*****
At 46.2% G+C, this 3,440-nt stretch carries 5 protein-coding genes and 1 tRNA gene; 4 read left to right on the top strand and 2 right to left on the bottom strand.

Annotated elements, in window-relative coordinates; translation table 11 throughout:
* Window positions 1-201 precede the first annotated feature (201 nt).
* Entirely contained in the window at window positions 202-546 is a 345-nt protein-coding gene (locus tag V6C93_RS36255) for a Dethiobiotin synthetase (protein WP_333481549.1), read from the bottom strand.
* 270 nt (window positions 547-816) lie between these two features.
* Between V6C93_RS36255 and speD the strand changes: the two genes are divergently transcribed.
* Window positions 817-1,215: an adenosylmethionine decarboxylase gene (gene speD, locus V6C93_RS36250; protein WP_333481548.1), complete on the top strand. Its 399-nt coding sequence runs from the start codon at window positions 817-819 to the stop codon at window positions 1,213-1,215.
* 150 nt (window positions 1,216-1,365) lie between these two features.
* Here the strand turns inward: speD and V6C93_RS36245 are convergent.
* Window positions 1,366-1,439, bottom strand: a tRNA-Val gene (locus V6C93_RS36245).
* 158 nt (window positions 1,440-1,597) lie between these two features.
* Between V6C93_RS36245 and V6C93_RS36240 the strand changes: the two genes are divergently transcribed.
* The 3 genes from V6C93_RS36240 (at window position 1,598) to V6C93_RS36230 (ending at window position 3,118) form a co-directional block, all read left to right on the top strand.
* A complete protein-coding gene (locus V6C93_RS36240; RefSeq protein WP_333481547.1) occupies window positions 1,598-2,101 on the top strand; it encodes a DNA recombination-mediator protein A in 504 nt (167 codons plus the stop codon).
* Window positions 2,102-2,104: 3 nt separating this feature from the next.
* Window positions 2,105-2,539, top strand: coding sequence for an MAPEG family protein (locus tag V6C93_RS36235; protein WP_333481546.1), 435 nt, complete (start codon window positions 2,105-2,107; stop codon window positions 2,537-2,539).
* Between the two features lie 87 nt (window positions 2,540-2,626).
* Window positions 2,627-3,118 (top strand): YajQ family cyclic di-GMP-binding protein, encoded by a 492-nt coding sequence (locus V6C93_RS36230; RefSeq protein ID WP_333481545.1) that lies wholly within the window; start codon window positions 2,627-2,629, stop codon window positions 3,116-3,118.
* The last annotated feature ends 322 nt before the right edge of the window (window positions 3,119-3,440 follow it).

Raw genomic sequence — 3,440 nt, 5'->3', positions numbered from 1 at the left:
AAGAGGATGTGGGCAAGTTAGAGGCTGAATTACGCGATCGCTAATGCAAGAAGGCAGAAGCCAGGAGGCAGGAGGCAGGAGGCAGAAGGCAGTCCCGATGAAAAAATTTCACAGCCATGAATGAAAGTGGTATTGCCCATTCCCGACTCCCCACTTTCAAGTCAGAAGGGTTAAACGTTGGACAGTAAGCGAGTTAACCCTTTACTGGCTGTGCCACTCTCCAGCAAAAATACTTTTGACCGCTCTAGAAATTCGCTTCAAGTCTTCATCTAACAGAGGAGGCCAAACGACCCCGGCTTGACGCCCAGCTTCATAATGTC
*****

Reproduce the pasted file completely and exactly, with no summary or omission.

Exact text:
At 46.2% G+C, this 3,440-nt stretch carries 5 protein-coding genes and 1 tRNA gene; 4 read left to right on the top strand and 2 right to left on the bottom strand.

Annotated elements, in window-relative coordinates; translation table 11 throughout:
* Window positions 1-201 precede the first annotated feature (201 nt).
* Entirely contained in the window at window positions 202-546 is a 345-nt protein-coding gene (locus tag V6C93_RS36255) for a Dethiobiotin synthetase (protein WP_333481549.1), read from the bottom strand.
* 270 nt (window positions 547-816) lie between these two features.
* Between V6C93_RS36255 and speD the strand changes: the two genes are divergently transcribed.
* Window positions 817-1,215: an adenosylmethionine decarboxylase gene (gene speD, locus V6C93_RS36250; protein WP_333481548.1), complete on the top strand. Its 399-nt coding sequence runs from the start codon at window positions 817-819 to the stop codon at window positions 1,213-1,215.
* 150 nt (window positions 1,216-1,365) lie between these two features.
* Here the strand turns inward: speD and V6C93_RS36245 are convergent.
* Window positions 1,366-1,439, bottom strand: a tRNA-Val gene (locus V6C93_RS36245).
* 158 nt (window positions 1,440-1,597) lie between these two features.
* Between V6C93_RS36245 and V6C93_RS36240 the strand changes: the two genes are divergently transcribed.
* The 3 genes from V6C93_RS36240 (at window position 1,598) to V6C93_RS36230 (ending at window position 3,118) form a co-directional block, all read left to right on the top strand.
* A complete protein-coding gene (locus V6C93_RS36240; RefSeq protein WP_333481547.1) occupies window positions 1,598-2,101 on the top strand; it encodes a DNA recombination-mediator protein A in 504 nt (167 codons plus the stop codon).
* Window positions 2,102-2,104: 3 nt separating this feature from the next.
* Window positions 2,105-2,539, top strand: coding sequence for an MAPEG family protein (locus tag V6C93_RS36235; protein WP_333481546.1), 435 nt, complete (start codon window positions 2,105-2,107; stop codon window positions 2,537-2,539).
* Between the two features lie 87 nt (window positions 2,540-2,626).
* Window positions 2,627-3,118 (top strand): YajQ family cyclic di-GMP-binding protein, encoded by a 492-nt coding sequence (locus V6C93_RS36230; RefSeq protein ID WP_333481545.1) that lies wholly within the window; start codon window positions 2,627-2,629, stop codon window positions 3,116-3,118.
* The last annotated feature ends 322 nt before the right edge of the window (window positions 3,119-3,440 follow it).

Raw genomic sequence — 3,440 nt, 5'->3', positions numbered from 1 at the left:
AAGAGGATGTGGGCAAGTTAGAGGCTGAATTACGCGATCGCTAATGCAAGAAGGCAGAAGCCAGGAGGCAGGAGGCAGGAGGCAGAAGGCAGTCCCGATGAAAAAATTTCACAGCCATGAATGAAAGTGGTATTGCCCATTCCCGACTCCCCACTTTCAAGTCAGAAGGGTTAAACGTTGGACAGTAAGCGAGTTAACCCTTTACTGGCTGTGCCACTCTCCAGCAAAAATACTTTTGACCGCTCTAGAAATTCGCTTCAAGTCTTCATCTAACAGAGGAGGCCAAACGACCCCGGCTTGACGCCCAGCTTCATAATGTC